i pany under the direction of Eri Dennis. Mr.
' Sampson took persona! charge of one boat,
I in which were Messrs. Dr. M. W. Craton, J.
j A. Owen, Albert Lee, Jack Jones, Noah E.
| Crouch, Theodore Hammond, Dudley Thomas,
i Dr. Cooper and AT J. Smith. This time the
j catch numbered 186. Time consumed, inelud
! ing the trip to and returning from the upper
i lake, was lees than ten hours. . All fish
\ caught were black bass and none weighed
j less than two pounds, with large numbers
! weighing five and six pounds each.
The banner exhibition of thriving families
of small children was shown on Saturday at
the picnic of the employes of the Great North
ern shops, which came out in a train of ten
coaches which were crowded nearly to suffo
| cation. During the day Captain Bearing
1 picked up a party of the wives and children
of his acquaintances and took thme out for
a cruise in his boat. Up at the head of
! Jennings bay he landed and Mrs. Haugan
I came down to greet the arrivals. When she
; founU out who they were she readily divined
i what would be most acceptable to a picnic
i crowd on a sultry day. She soon placed be
fore them a four-gallon can of ice-cold milk
and brought out a supply of dippers and
s-mai! saucepans, for glasses nad cups are too
gmai; for hot weather thirsts. One little miss,
as she took her first gulp of the cool milk,
stopped long enough to say that had never in
her life had all the milk she could drink.
She will never be able to truthfully repeat
the statement. Her capacity was astonishing,
as she drained oft v quart at a time without
catcnirg her breith more than once or twice,
but she was in time completely filled and
completely happy. The can was drained, tht
crowd averaging about a quart apiece.
Bttn Here and There.
George Partridge spent a week at Summer
ville, the guest of Harold Williams.
A. A. Ortman spent Friday with Mr. and
Mrs. E. D. Ortman at Kozy Kottage. Lin
The Eaton cottage, on Crystal bay, is oc
cupied by Dr. and Mrs. W. P. Dickinson and
Miss Dickinson, aud Dr. and Mrs. E. F
Hert7. Mrs. H. W. Foote and Miss Clara
VJ nVInrL: Note the hour * for that
IA %J UOUI Olid I[3 ends a particularly
cheap sale. Friday afternoon we go for an outing, but
we are "yours to command" in the morning.
Silks 1 Waists , j Shoe Dept.
Wash Silks, pure all silk,;! Ladies' Wash Waists in I; Women's Oxfords--Mix
regular M m j| percale, lawn and mad- ed lot, 40 styles tan and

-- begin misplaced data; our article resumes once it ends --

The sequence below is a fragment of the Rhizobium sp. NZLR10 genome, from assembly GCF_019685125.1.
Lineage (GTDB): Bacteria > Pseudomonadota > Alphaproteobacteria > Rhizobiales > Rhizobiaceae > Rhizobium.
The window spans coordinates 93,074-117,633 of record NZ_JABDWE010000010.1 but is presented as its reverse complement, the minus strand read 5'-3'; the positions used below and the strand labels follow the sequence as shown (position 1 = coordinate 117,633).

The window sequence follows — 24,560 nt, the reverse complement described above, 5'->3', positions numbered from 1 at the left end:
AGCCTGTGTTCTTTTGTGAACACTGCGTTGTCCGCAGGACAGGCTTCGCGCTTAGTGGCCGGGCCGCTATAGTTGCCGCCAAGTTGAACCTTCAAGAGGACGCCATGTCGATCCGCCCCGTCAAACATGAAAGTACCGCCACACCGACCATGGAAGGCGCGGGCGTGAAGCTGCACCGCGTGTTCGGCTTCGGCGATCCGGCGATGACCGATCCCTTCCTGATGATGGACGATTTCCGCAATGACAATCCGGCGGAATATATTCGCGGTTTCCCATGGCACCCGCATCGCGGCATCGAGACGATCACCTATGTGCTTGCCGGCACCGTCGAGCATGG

yardqual- Mjm g* •! ras, slightly mussed from <! black hand sewed and
lty; Friday jj BH|w; handling; ||| ;! McKay sewed, worth to
special.... m MW\ worth to $1.25 iI U $3; to get them out of
Black Goods i morning... SHE i a hurry^ for |*|| -
Cassirnere Suiting, for! Dyklt An » > \ Friday IfBBBi!!
unlined skirts, full 56-in. || VeWet No *! 0n1y....... " Wlf
$1.25 yard° J% a wo° ■!; sat j n b ac^ a ll colors and j WhltS Goolls, LifIQISS
isnonetooftfc/i Aj: black; every- f% i ; i| Towels, extra quality,
high; for HgHBHil ■;! day /c yard M 'ffc ;! crepe weave, always a
Friday, ... V ■ V ! 9?^- Rflpli. ; bargain at 5c each, spec-
M - - ... ~ Friday /:;W*"lf ; i a l Friday ||4
Men s Furnishings i; Wash Qoods i moming, Zlip
okvi a/t > r . vii !' WaSII UOOyS vquantity ■Htfli^
fnd d?u.l M sce na S m -aS2 laCk f Percales 100 pieces, fnlli: i i#.2|P:
i diiu iu.il seam- 1*223 ■ ', ■ ■ j ■- *•■• 1 ■•■■■ 't-»- : t ■<- '%: ■■ :> ■■• ■'■ ■■ ■■■ . ;- ■- ' ■■ •
less half Hose, J%«fc v yard wide Percales; ft nrS A*«
sells at 12^c fj i* •' handsome, new medium I COrSetS,
while they "last. If ■: and,! styles rsells 10c j: . UndermUSiiiS '
'_, ■■■■ mB ... ;: yard , M 1 I; Extra Special for Friday
Straw MattingS - :||^ ywhere-; £ 'A ! morning-500 Dressing
Heavy fancy China Mat- i; Friday TT 2|f &tett sWles^eTtf'
tino- rpo-niar 1 « \ latest styles, oeauti-
LlllS> .fC^Uldl J.Jt fllgA ■■ ■ ib a 1 fnll\r trim ifi\ ,iS»^
quaHty, Friday Up s** U^OST/Sar B¥ Mr
morning, ; -- ; iil.| Children Ixl ribbed cot- <; to $2.50, fi fIE
yam w w !; ton Hose, double knee, j: choice .... VW If
DraPOritS •: heelandtoe, full g% ; j; 3,000 Pieces, Corsets,
An . , , .■" . '.':.■> 'seamless, 1 all Wj^ ;i Night Gowns, Skirts,
40-inch white lace stripe!; sizes, Hcrmsdorfill ';l Chemises, Drawers and
curtain muslin, 36-mch| dye, 17c goods,V Wlf Corset Covers, fine lace
white spot sash muslin : : Ladies' Swiss ribbed I; and embroidery trimm'd,
36-inch beautiful figured;: Vests, taped neck and all sizes, two extra lots,
chambray mus- mm ; : shoulders, 15c -/jftiv l| worth to "JB A
hn, all 12^c to Jf g^ || values, while i^tffe $2.00, /I II Ak
loc goods, MI" they last, mi S \ choice && *| P
choice yd fl W | each wlf:|9Boand VV
Fcote will come out this week to spend some
tirae at the cottage.
Mrs. A. L. Scholly oi Minneapolis is spend
ing a few days with Mrs. Frank Meyer at
Miss Felt will come out this week to remain
several days with her auut, Mrs. Harper, at